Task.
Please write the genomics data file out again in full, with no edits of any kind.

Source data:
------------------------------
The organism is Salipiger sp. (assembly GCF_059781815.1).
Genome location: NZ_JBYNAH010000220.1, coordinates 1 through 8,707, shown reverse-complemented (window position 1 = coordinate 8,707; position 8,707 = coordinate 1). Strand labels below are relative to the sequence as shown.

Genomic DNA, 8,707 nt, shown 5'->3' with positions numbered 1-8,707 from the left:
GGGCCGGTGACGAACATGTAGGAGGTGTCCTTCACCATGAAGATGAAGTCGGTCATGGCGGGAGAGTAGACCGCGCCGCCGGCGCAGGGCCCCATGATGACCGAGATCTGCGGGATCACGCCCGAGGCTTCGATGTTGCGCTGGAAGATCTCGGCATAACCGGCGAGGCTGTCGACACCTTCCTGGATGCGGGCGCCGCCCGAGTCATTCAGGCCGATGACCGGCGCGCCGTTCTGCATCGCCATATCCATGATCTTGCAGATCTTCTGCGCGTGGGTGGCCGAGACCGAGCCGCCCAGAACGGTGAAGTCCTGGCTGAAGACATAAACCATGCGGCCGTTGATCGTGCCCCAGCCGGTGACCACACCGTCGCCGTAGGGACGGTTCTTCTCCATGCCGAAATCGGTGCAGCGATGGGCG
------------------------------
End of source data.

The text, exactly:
The organism is Salipiger sp. (assembly GCF_059781815.1).
Genome location: NZ_JBYNAH010000220.1, coordinates 1 through 8,707, shown reverse-complemented (window position 1 = coordinate 8,707; position 8,707 = coordinate 1). Strand labels below are relative to the sequence as shown.

Genomic DNA, 8,707 nt, shown 5'->3' with positions numbered 1-8,707 from the left:
GGGCCGGTGACGAACATGTAGGAGGTGTCCTTCACCATGAAGATGAAGTCGGTCATGGCGGGAGAGTAGACCGCGCCGCCGGCGCAGGGCCCCATGATGACCGAGATCTGCGGGATCACGCCCGAGGCTTCGATGTTGCGCTGGAAGATCTCGGCATAACCGGCGAGGCTGTCGACACCTTCCTGGATGCGGGCGCCGCCCGAGTCATTCAGGCCGATGACCGGCGCGCCGTTCTGCATCGCCATATCCATGATCTTGCAGATCTTCTGCGCGTGGGTGGCCGAGACCGAGCCGCCCAGAACGGTGAAGTCCTGGCTGAAGACATAAACCATGCGGCCGTTGATCGTGCCCCAGCCGGTGACCACACCGTCGCCGTAGGGACGGTTCTTCTCCATGCCGAAATCGGTGCAGCGATGGGCG